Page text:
Could a vote for Brexit lead to a European breakup?

As the Brexit campaign for the UK to exit the European Union continues to gather pace, with daylight between the Remain and Brexit forecast voting figures, how might this impact the European property market? There are now serious concerns that a victory for the Brexit campaign could see the breakup of Europe and the one market approach which takes in the European property market.

It may be a little too soon to call the end of the European Union but it does look as though there will need to be serious concessions to keep this project moving forward. Many forget that the UK never adopted the euro so in reality the UK is not as closely tied to Europe and the European Union as some believe. So, would a UK exit from the EU have any impact upon the European property market?

Uncertainty breeds uncertainty

We only need to look at the UK property market at the moment to see investors sitting on the sidelines waiting to see what happens. We also experienced this when the Scottish government called the Scottish independence referendum and two years later we are only now starting to see any meaningful recovery in Scottish property prices. The problem with the European Union issue, and continued membership by the UK, is that nobody has any clue how this situation will pan out whether the UK stays or whether the UK leaves.

However, what we do know is that uncertainty breeds yet more uncertainty in the investment markets and very quickly property hotspot premiums have disappeared across the UK. Sentiment plays a major role in any investment market and at this moment in time we can best describe sentiment in UK market as “subdued”.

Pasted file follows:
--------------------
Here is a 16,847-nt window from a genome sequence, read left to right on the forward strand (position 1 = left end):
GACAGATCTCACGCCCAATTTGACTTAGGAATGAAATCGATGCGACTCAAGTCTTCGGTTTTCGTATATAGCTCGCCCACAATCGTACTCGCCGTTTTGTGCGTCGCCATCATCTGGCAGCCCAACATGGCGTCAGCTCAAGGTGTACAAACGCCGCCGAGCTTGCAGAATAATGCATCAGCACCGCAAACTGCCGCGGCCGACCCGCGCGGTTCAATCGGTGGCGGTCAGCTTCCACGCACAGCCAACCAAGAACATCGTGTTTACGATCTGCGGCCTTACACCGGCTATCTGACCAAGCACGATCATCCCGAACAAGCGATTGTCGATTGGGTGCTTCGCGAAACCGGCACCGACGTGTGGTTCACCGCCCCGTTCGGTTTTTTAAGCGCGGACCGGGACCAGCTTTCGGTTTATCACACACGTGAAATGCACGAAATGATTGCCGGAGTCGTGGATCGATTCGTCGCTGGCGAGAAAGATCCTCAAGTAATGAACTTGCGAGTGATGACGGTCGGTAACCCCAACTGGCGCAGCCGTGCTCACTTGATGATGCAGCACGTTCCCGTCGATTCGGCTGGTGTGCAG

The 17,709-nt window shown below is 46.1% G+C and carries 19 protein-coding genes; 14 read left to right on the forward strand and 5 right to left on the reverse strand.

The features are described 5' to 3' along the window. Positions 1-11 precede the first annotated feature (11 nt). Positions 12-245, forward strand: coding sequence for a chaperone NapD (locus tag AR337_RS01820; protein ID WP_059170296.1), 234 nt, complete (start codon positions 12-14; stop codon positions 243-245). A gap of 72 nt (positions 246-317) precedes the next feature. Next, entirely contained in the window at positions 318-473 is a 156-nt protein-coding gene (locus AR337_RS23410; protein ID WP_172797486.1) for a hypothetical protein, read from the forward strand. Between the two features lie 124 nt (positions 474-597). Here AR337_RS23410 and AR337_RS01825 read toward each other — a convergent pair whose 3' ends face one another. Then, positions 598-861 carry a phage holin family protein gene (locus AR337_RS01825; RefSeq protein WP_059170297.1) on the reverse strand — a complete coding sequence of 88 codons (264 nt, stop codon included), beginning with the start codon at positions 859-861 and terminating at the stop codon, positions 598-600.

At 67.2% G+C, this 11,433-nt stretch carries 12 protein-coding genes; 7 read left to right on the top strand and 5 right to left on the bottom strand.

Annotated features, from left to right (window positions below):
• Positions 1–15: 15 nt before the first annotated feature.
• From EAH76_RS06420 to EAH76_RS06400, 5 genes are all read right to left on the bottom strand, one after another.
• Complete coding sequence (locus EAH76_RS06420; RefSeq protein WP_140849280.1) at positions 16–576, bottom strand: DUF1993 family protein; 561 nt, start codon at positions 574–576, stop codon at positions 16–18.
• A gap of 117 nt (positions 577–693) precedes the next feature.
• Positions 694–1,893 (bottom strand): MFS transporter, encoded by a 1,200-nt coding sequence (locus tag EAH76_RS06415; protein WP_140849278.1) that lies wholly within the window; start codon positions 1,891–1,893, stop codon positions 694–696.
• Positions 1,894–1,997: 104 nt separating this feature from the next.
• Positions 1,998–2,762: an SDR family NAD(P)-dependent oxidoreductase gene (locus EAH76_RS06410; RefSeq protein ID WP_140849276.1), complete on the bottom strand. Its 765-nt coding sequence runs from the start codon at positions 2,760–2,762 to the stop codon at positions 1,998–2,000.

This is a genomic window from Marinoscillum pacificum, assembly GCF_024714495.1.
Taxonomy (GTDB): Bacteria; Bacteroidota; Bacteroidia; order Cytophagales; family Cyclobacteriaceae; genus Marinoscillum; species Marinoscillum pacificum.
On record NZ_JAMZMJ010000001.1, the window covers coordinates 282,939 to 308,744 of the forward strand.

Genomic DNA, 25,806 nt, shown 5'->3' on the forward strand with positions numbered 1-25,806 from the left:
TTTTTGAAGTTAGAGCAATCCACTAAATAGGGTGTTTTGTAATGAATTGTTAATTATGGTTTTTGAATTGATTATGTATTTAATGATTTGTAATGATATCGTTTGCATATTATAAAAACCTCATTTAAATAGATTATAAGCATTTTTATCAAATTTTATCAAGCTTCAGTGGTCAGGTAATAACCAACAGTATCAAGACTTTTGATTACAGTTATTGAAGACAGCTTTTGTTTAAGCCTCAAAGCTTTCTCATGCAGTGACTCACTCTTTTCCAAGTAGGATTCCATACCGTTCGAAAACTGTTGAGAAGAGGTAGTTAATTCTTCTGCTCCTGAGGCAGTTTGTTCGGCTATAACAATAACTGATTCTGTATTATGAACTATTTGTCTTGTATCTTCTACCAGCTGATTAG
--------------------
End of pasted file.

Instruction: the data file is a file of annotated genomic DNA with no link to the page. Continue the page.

Financial transactions

There is already speculation that the European Union is planning to introduce a tax on financial transactions within the European Union. While this will be a relatively modest percentage figure it could potentially bring in an enormous income for the EU because of the cumulative transaction figures across European investment markets. So, whatever happens with the UK it looks as though it will become more expensive to deal in European real estate as the EU authorities look to feather their own nest at the expense of investors.

It is difficult to justify any additional tax on financial transactions within Europe especially when you bear in mind that member states already have their own tax regimes in place. We only need to look at the UK real estate market to see the ever-growing cost of investing, due to additional taxation which the authorities are using to fill budget black holes left exposed after the 2008 worldwide downturn.

Freedom of movement within Europe

Freedom of movement for European citizens has helped to fuel an array of property markets around the world with the UK attracting a significant number of European visitors. There is no doubt that immigration has placed more pressure on the UK property market which has pushed prices and rental values beyond the means of many looking to climb onto the property ladder. You could argue that an exit from the EU could reduce the pressure on the UK property market allowing household incomes to at least start and reduce the stretched affordability factor.

However, the likelihood is that even if the UK Brexit campaign is successful the EU project is so deeply entrenched across all member states that it simply cannot fail and resetting the relationship and the financial integration of recent years would be a minefield. It will be interesting to see whether the UK electorate decide to leave the EU and whether indeed the UK property market, which has been one of the best performing in the world, would benefit from this newfound “independence”.

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